In light of the Million Women March on January 21st and the many other protests happening before, after and during the inauguration of President Trump, I wondered if UMass Dartmouth students had historically been involved in protests in Washington, DC. Searching the UMass Dartmouth Publications index to the Torch Archives, I came up with a long list of possible protests to look into. A notable one, because it took place at an inauguration, was the 1969 protest at the first inauguration of President Richard M. Nixon. January 1969 was preceded by one of the most turbulent years in U.S. history with the deaths of Robert F. Kennedy and Rev. Martin Luther King. The U.S. was still heavily involved in the Vietnam War and public opinion against it reached a boiling point in 1968. The Tet Offensive in February of 1968 turned public opinion rapidly into opposition to the war in reaction to high daily casualty reports among the American troops. And finally, in a contentious election that year, Nixon won by an electoral landslide, while only receiving 43 percent of the popular vote.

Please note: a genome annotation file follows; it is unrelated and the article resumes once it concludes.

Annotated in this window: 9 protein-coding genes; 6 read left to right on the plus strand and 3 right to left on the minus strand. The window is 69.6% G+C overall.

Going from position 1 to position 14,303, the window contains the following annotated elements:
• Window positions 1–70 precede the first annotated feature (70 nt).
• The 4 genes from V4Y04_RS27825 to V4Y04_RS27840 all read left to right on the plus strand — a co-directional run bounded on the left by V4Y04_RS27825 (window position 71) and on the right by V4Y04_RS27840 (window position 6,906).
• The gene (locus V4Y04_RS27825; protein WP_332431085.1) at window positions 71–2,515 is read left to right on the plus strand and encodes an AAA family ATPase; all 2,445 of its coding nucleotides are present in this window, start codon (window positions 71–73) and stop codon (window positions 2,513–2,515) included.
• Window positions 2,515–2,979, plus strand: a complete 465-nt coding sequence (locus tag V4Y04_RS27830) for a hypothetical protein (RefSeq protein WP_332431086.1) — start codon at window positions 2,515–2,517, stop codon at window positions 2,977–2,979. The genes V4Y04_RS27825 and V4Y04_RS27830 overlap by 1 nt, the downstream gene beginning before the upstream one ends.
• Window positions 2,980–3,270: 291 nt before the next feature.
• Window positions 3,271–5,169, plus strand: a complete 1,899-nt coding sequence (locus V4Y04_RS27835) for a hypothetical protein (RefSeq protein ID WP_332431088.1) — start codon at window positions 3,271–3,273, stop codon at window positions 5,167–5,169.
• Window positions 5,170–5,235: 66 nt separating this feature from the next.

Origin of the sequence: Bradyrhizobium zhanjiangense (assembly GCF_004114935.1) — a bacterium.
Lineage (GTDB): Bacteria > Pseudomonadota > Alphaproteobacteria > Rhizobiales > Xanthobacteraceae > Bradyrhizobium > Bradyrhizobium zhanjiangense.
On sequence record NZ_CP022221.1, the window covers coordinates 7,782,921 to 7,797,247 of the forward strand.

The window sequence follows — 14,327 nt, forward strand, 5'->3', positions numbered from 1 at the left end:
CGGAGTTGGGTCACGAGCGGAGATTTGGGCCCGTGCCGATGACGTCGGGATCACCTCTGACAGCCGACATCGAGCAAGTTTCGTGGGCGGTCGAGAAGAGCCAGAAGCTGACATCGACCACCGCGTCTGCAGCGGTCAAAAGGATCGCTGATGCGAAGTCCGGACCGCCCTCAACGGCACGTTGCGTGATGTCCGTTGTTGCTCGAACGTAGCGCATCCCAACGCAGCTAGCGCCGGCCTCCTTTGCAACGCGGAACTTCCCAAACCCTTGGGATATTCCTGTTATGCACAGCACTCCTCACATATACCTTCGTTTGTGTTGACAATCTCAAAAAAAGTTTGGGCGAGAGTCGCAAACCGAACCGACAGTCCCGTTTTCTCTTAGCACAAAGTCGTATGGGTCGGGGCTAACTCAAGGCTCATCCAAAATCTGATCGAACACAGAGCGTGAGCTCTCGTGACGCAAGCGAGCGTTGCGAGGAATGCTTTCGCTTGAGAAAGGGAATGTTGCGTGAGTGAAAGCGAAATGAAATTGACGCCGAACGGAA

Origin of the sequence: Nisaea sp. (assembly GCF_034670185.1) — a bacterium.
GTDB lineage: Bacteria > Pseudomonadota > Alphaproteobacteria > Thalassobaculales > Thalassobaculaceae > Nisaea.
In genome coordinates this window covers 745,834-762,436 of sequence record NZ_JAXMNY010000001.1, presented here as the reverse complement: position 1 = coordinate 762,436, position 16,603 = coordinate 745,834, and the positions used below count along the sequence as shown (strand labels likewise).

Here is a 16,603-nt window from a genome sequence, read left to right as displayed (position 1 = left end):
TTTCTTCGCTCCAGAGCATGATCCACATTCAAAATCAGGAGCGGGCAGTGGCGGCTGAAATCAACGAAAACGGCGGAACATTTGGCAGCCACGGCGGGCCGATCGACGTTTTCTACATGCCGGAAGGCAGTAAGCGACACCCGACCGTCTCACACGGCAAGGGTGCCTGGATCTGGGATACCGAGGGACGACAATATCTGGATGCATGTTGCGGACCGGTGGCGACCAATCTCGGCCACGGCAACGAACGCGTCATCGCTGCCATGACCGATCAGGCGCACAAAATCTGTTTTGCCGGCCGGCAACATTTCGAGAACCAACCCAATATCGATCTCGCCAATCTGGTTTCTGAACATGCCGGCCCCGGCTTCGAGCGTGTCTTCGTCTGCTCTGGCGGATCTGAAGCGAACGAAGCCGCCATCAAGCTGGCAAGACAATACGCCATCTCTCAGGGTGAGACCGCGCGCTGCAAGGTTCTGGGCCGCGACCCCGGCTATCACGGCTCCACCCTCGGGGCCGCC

January 20, 1969. On the grounds of the Washington Monument, protesters held a “counter-inauguration” complete with a counter-inaugural ball under a tent, at which Judy Collins performed, and a reverse inaugural parade. 6,000 protesters participated, including some SMTI (UMD) students. The number seems small compared to today, but keep in mind only 65,000 attended the inauguration to begin with, made clear by the photo in this Torch article by editor Al Caron. At that time, UMass Dartmouth was known as SMTI (Southeastern Massachusetts Technological Institute). SMTI students were simultaneously in an uproar over the firing of professor Krueger, one of many acts which led to the resignation of SMTI president Joseph Driscoll in 1971. Also in February 1969, was the Winter Carnival, which culminated in the crowning of a Winter Carnival Queen, Louise Wojclk. This issue of the Torch is a contrast in subject matter, but it’s clear that civil unrest is on their minds more than anything else. So much so that in the 1969 yearbook, published at the end of the Spring semester, a full-page spread was devoted to “Campus Unrest.”
For access to the Torch index, please follow the link on the Claire T. Carney Library Archives and Special Collections web page at http://umdserials.lib.umassd.edu/
Form more information on the turbulent year of 1968, see http://www.ushistory.org/us/56f.asp
Our long-range digitization plans include digitizing the entire run of the SMTI, SMU and UMass Dartmouth Torch, as funding permits.